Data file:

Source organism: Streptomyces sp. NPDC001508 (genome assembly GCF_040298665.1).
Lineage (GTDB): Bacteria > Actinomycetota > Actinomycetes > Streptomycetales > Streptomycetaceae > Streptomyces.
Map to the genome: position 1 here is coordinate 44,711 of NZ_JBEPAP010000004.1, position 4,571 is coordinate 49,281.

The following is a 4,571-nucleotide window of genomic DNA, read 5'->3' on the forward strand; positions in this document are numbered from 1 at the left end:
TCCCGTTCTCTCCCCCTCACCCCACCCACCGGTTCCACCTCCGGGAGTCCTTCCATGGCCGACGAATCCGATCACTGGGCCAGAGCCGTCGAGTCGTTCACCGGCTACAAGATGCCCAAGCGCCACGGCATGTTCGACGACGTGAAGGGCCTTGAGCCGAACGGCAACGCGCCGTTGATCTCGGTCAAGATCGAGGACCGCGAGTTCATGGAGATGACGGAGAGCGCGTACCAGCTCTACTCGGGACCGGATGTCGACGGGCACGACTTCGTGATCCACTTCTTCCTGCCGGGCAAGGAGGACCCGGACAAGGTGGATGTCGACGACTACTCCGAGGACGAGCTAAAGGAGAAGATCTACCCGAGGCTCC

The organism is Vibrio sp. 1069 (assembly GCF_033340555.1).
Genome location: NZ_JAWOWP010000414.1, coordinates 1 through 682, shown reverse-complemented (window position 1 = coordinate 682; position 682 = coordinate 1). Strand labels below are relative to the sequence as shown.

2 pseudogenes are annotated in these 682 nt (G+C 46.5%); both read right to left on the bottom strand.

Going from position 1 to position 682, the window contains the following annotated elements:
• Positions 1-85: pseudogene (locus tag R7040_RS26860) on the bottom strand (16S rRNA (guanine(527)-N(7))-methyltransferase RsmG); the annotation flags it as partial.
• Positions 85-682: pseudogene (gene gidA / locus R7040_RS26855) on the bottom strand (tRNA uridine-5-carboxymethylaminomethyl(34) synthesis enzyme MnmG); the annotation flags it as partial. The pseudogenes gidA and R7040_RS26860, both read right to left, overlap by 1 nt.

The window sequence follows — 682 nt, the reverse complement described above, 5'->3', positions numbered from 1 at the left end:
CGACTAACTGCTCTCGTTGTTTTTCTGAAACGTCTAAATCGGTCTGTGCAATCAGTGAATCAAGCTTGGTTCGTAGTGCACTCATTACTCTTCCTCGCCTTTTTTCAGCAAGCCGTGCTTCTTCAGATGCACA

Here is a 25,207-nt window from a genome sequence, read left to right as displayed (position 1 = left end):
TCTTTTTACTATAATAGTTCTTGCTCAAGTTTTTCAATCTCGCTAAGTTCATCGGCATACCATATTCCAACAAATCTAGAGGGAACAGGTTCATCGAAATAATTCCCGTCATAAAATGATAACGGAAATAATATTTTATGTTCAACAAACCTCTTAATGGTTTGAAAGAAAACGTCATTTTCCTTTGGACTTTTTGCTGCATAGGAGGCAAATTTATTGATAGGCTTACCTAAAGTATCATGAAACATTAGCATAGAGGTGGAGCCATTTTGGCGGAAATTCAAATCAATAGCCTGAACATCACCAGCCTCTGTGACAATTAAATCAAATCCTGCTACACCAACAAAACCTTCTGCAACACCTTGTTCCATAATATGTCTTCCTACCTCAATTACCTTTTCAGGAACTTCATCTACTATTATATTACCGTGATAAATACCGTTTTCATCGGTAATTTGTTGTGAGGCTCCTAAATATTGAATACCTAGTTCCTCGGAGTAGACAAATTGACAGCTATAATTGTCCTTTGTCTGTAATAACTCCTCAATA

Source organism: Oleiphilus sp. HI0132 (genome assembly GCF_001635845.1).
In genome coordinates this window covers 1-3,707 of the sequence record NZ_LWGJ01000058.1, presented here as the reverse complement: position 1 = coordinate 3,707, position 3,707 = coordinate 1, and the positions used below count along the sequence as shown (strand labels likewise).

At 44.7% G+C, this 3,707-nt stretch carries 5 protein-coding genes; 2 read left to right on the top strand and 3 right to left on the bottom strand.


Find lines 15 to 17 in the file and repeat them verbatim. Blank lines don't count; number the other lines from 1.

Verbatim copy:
TCTTTTTACTATAATAGTTCTTGCTCAAGTTTTTCAATCTCGCTAAGTTCATCGGCATACCATATTCCAACAAATCTAGAGGGAACAGGTTCATCGAAATAATTCCCGTCATAAAATGATAACGGAAATAATATTTTATGTTCAACAAACCTCTTAATGGTTTGAAAGAAAACGTCATTTTCCTTTGGACTTTTTGCTGCATAGGAGGCAAATTTATTGATAGGCTTACCTAAAGTATCATGAAACATTAGCATAGAGGTGGAGCCATTTTGGCGGAAATTCAAATCAATAGCCTGAACATCACCAGCCTCTGTGACAATTAAATCAAATCCTGCTACACCAACAAAACCTTCTGCAACACCTTGTTCCATAATATGTCTTCCTACCTCAATTACCTTTTCAGGAACTTCATCTACTATTATATTACCGTGATAAATACCGTTTTCATCGGTAATTTGTTGTGAGGCTCCTAAATATTGAATACCTAGTTCCTCGGAGTAGACAAATTGACAGCTATAATTGTCCTTTGTCTGTAATAACTCCTCAATA

Source organism: Oleiphilus sp. HI0132 (genome assembly GCF_001635845.1).
In genome coordinates this window covers 1-3,707 of the sequence record NZ_LWGJ01000058.1, presented here as the reverse complement: position 1 = coordinate 3,707, position 3,707 = coordinate 1, and the positions used below count along the sequence as shown (strand labels likewise).